Giving him “H”


The late Chief Justice William H. Rehnquist could tell a good story. He once regaled the Supreme Court press corps with how his mother had insisted he change his middle name to Hubbs, so that he could have the initial H. This happened when Rehnquist, who grew up in suburban Milwaukee, was about 17 years old and after his mother had met a numerologist on a train ride. The man told Margery Rehnquist that young Bill would become a professional success if his middle name were changed and began with an H. Hubbs was a family name and easy enough to take on — although, as Rehnquist told it, his mother had to go to court to make it official. Rehnquist, as chief justice, seemed amused by the whole affair and a bit in wonder of whether the H had paid off.

At the Supreme Court yesterday, December 10, in an “Unveiling Ceremony” for the white marble bust of Rehnquist, who died in September 2005, his son Jim told an equally amusing story. He recounted how his father, a former assistant attorney general, was in the fall of 1971 on a Justice Department team screening potential nominees for two Supreme Court openings (caused by the retirements of Justices Hugo Black and John Marshall Harlan). The Nixon administration had run through several possible choices without success. One day Jim came home from school and found his father, as usual, downstairs watching TV while eating the standard fare of vanilla wafer cookies and apple juice. His father said President Nixon was ready to announce his two appointees the next day: Richmond lawyer Lewis F. Powell — “and me.”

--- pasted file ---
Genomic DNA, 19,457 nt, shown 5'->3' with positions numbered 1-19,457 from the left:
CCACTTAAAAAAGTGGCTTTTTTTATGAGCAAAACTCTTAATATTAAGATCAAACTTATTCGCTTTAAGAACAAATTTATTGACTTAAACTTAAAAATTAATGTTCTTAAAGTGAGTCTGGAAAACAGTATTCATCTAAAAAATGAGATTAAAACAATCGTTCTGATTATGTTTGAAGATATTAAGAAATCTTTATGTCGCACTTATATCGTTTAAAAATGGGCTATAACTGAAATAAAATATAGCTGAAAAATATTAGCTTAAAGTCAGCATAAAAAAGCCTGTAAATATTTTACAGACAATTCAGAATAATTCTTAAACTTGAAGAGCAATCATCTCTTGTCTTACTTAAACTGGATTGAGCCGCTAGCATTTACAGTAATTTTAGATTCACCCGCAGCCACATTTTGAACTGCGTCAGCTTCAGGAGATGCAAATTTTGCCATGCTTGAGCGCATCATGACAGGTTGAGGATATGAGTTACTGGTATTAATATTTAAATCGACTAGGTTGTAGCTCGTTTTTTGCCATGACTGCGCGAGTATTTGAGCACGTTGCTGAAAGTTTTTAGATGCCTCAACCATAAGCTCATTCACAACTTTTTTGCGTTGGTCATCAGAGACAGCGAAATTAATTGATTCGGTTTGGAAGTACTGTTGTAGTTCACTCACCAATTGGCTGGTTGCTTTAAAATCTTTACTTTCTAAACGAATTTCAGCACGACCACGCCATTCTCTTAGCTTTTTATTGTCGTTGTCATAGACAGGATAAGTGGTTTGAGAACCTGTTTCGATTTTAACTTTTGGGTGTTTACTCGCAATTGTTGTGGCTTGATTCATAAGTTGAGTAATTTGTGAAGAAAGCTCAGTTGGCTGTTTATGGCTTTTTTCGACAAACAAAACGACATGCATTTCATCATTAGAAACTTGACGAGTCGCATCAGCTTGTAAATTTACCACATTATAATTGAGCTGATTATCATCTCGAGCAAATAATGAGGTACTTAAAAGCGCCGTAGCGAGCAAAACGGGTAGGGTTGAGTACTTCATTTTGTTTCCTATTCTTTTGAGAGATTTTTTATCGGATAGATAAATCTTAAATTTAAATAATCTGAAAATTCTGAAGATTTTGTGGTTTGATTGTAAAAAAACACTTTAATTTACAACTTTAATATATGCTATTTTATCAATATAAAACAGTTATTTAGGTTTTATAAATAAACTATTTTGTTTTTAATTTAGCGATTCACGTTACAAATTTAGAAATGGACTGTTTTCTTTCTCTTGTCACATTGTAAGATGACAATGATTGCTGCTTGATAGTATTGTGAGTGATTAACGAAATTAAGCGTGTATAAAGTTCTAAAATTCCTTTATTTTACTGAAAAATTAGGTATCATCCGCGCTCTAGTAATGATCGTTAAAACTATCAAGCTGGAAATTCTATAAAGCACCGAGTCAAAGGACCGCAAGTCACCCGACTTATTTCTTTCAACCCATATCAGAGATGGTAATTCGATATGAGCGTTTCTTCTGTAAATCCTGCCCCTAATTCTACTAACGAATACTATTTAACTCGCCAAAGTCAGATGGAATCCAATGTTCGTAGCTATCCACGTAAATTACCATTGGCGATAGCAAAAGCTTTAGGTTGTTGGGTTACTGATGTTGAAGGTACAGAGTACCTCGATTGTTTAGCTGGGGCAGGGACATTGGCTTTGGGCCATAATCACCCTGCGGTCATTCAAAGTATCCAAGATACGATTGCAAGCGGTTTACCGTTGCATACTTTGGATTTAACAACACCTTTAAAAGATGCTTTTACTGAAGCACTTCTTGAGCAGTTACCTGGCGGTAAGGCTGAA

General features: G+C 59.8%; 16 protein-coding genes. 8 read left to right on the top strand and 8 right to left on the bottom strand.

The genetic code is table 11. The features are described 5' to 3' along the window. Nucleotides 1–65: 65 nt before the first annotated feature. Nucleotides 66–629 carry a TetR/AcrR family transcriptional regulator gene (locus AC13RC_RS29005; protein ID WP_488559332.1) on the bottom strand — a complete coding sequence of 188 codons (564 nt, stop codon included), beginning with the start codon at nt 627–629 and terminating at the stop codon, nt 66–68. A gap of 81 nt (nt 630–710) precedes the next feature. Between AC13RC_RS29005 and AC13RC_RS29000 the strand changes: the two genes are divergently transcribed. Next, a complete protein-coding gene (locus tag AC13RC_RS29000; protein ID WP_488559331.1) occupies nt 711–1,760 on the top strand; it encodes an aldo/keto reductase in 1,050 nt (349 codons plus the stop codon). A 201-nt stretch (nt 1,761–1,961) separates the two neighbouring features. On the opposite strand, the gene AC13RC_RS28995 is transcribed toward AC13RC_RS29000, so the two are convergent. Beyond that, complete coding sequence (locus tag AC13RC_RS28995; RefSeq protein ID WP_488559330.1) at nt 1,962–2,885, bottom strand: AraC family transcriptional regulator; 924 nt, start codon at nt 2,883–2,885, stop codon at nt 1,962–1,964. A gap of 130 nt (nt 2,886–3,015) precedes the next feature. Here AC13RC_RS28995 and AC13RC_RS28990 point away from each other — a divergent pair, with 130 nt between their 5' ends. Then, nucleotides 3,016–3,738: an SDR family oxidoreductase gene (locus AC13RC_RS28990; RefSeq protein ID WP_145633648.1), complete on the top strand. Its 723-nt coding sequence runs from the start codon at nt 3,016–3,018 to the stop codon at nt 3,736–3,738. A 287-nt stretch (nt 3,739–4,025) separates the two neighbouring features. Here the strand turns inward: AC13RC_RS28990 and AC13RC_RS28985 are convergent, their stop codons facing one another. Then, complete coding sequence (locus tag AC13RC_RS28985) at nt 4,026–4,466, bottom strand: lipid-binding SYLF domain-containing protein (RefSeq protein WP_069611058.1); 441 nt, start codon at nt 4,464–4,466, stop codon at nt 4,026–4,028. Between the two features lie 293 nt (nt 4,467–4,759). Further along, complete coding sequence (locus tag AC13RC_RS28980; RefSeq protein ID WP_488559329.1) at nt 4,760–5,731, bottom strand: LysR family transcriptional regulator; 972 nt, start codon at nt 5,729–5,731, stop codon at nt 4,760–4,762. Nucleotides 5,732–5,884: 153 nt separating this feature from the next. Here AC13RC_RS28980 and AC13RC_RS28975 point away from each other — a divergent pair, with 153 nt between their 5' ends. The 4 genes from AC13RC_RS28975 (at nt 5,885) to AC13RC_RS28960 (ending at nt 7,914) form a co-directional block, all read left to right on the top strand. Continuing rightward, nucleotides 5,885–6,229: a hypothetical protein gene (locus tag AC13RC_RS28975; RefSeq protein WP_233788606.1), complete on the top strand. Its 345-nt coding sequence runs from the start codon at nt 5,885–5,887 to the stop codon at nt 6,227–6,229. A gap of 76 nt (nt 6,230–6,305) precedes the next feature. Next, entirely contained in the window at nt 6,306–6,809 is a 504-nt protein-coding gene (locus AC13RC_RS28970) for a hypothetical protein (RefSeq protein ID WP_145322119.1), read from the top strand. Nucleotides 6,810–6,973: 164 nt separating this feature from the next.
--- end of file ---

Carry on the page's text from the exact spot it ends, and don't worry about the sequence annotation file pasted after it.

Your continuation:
“And I said, ‘What?!’”

            “Yeah,” the old man said, “Do you believe it?”

            “And,” son Jim added at yesterday’s ceremony, “the rest is history.”

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